Herodes Atticus’ Odeion

On the way to the main entry, at the west end of the southern hillside, the visitor finds Herodes Atticus’ Odeion. (Tiberius Claudius Atticus H.) This great rhetorician, and consul of Rom, made build this three-storied, marble-revetted odeion in order to commemorate his wife in 161 a. C. Roofed with cedar wood, and could hold around 5,000 visitors in 32 ranges. Later, the stage was heightened, so that its wall’s height was equal to the upper ranges.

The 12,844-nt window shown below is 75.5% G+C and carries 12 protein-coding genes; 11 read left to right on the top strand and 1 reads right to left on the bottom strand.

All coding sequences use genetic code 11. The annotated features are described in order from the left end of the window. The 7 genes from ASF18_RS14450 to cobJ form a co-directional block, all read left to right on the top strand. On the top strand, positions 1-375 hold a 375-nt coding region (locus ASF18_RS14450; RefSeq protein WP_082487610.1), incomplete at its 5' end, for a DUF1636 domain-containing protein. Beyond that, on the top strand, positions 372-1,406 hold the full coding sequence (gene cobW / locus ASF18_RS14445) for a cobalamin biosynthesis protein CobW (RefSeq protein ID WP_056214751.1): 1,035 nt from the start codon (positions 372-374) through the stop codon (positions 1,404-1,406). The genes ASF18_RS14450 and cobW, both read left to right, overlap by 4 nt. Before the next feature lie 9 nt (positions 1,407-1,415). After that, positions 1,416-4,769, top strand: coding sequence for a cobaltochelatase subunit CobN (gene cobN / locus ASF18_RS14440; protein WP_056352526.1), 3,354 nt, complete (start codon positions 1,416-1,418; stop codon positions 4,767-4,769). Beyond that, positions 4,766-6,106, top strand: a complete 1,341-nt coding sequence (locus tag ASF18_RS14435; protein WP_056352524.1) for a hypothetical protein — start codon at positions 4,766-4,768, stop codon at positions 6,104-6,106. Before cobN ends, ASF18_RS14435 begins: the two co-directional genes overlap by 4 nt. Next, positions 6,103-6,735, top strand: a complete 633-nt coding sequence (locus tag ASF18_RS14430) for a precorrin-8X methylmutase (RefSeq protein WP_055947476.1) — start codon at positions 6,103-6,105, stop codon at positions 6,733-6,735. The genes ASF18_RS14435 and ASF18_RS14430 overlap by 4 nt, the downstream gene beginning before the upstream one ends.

Herodes Atticus Odeion Herodes Atticus Odeion Herodes Atticus Odeion

After being destroyed by the Herulians in 268 a.C., the Odeion was excavated from 1848 to 1858, and renewed in the 20th century. It is still very well conserved today and therefore can be still used for plays and concerts. The orchestra’s semi-circle seems quite unusual. A reconstruction of the marble seats makes possible a use of the Odeion according to its original purpose.

In general, an odeion differs from a normal theatre because of its roof.

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